Motley Moose – Archive

Since 2008 – Progress Through Politics

Climate Change and Apocalypticism

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I’ve never really considered myself an environmentalist. I don’t live a particularly “green” life, though I recycle, don’t litter, and don’t leave lights on or other electronic devices running. But I increasingly find opposition to climate science (I don’t think they are skeptics as much as scoffers) infuriating.

I don’t even know quite what is motivating this post at the moment. But I have a family member with a science based Ph.D. who consistently raises his opposition to the findings of climate scientists every time he sees me. He argues that he’s “read the science” and that his work has always been about modeling and that the models they use cannot hope to capture the complexity of the phenomenon of climate change and that ultimately belief in anthropogenic climate change is nothing more than belief, even religious belief. This last point resonates with those who often compare the dire predictions of climate scientists and environmental activists to the apocalyptic speculation that has occurred so frequently across western history.

Now, apocalyptic speculation is something I actually know about. I can take you through Joachim of Fiore’s tripartite division of history and the ensuing distinctions between pre-millennial and post-millennial dispensationalisms. I’ve read Carion’s Chronicle and the Testament of Elias, which blended Jewish and Christian eschatologies in the 16th century and can hold forth on the role of the Fifth Monarchy men and Menassah Ben Israel’s The Hope of Israel in 17th century English politics. I can explain the kabbalistic underpinnings and talmudic calculations of Nathan of Gaza and Shabbtai Tzvi, and then the subsequent anti-nomian movement of Jakob Frank. And I can testify that climate science has nothing to do with these imaginative extrapolations of prophetic texts into particular historical contexts.

Climate science isn’t about applying authoritative religious texts to historical contexts in apocalyptic, i.e. revelatory ways. It’s based on the best interpretations of observable phenomena and employs the scientific method. Sure, predictive modeling is not as precise an application of the scientific method as the diagnosis of cause. It entails more inference. And if the scientific method never claims to be beyond the possibility of error, predictive modeling is an application with even more potential to get it wrong until it self-corrects. And yet, if 97% of cardiologists agreed that I needed a surgical procedure or my cardio-vascular system would blow itself out within a short time, and that this situation was already one they would classify as an emergency, would I hesitate? Would you? It wouldn’t mean that they were correct beyond any doubt or that the procedure would succeed. It would mean that they were far more likely to be correct than not and that the procedure would be far more likely to engender health than impair it. Would any of us dismiss them as a self-interested and/or self-deluding community of mystics?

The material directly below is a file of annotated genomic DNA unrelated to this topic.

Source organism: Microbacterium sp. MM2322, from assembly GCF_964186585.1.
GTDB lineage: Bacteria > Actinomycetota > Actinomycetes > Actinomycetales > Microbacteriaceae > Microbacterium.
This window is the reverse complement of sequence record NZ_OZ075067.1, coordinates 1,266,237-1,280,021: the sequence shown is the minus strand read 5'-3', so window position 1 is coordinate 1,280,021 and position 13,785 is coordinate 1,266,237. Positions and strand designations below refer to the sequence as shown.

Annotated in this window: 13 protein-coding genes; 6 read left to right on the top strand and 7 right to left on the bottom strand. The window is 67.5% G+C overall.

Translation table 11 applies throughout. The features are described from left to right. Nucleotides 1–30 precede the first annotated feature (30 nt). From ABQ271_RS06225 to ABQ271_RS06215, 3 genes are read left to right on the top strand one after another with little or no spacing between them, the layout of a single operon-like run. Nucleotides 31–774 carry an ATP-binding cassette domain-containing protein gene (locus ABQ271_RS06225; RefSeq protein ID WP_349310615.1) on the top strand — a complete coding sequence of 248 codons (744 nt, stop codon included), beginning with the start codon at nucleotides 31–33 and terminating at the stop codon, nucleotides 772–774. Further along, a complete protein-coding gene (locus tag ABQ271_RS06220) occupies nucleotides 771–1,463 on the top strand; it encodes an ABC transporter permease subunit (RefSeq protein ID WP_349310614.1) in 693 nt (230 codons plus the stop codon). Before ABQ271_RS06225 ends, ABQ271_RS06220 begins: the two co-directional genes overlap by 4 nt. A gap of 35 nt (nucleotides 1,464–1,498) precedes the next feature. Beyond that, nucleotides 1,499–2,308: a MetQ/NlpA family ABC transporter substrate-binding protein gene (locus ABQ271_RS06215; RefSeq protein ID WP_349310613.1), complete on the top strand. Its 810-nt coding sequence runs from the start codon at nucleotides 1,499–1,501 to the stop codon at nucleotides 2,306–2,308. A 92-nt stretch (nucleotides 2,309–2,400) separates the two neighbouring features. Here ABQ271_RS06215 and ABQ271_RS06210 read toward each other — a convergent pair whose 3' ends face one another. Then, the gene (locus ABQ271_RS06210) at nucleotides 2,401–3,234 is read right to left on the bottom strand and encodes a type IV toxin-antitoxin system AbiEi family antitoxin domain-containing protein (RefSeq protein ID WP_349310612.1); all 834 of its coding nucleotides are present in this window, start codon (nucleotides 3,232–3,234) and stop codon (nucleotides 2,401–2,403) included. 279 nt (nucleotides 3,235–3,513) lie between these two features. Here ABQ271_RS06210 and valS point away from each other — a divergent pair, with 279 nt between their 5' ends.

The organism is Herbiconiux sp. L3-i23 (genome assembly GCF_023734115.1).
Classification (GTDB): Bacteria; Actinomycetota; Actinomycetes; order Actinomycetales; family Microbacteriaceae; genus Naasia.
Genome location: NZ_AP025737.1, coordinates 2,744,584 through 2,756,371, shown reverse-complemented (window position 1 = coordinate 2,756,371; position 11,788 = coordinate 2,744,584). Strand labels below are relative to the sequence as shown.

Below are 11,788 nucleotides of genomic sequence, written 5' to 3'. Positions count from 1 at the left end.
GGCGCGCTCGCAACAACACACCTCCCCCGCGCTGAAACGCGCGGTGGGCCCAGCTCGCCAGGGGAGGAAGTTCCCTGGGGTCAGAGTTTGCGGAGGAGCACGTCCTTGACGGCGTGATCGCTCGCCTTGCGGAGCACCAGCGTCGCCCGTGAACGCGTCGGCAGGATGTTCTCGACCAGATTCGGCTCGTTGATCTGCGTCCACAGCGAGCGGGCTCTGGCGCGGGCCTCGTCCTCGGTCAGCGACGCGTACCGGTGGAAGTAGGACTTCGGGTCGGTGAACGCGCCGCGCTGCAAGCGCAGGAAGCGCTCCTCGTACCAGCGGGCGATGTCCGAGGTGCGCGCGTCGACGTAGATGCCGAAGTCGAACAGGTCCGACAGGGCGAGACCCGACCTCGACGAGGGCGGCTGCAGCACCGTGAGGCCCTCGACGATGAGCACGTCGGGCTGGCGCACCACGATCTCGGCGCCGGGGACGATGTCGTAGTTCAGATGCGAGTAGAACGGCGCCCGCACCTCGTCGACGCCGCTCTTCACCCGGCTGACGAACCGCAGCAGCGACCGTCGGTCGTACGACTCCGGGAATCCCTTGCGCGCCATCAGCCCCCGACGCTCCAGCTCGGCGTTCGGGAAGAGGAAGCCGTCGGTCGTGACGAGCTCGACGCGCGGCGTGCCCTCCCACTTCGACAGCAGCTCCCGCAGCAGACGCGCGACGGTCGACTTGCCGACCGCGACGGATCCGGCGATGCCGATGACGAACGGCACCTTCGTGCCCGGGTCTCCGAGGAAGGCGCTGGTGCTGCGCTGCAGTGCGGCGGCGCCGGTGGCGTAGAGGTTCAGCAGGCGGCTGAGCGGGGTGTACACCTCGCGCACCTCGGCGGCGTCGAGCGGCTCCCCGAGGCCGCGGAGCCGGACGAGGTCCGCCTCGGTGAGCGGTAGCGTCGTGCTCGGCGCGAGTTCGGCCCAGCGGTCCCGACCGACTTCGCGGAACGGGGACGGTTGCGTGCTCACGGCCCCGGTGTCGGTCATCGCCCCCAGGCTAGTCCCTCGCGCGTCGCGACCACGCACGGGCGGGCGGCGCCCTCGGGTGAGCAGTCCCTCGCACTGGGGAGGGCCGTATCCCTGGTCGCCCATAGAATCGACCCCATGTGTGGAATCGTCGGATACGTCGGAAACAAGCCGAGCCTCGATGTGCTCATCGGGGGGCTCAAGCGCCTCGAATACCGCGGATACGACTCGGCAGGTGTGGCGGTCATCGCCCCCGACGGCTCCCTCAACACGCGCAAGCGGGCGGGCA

I accept that global climate history is an exponentially more complex system even than the body’s cardio-vascular system. And I don’t think any form of science should be accepted uncritically or without true skepticism. For the scientific method requires a healthy skepticism as constitutive of the mechanism of its process. I don’t suggest anyone accept authority blindly. But if 97% of cardiologists told me I needed that procedure immediately, would it be wise to say “hold on, I’m going to med school and then do a cardiology fellowship and read all the journals and analyze the methodologies of every article on the subject and then get back to you”? Science entails humility, the humility to admit that we may be wrong on this or that point and that we are certainly going to be wrong on some points. It entails respect for the scientific community, even as we acknowledge its fallibility. Healthy skepticism among lay folk within a democracy means not accepting the findings of a particular researcher, no matter their reputation, on its own. It means listening to more voices within a community of authorities.

So let’s go back. And let’s get a bit more dramatic. If 40% of cardiologists were to tell me that my son’s heart murmur was dangerous and required an invasive procedure, I would certainly be concerned, to hazard an understatement. And I would have to consider the minority opinion as significant. I might not have the procedure done. But I certainly would begin to consider it. If 51% were to tell me that, I’d consider it seriously, even knowing that almost half the community of authorities, of trained experts, believes otherwise. If 60%, I’d have trouble gambling on the 40% being right, even as I’d acknowledge the healthy possibility. At what point would I sign the consent form without hesitation? 65%? 70%? 75%? Would anyone in this situation really require 97% before consenting, even if consent entailed hazard and even if the procedure required significant sacrifice?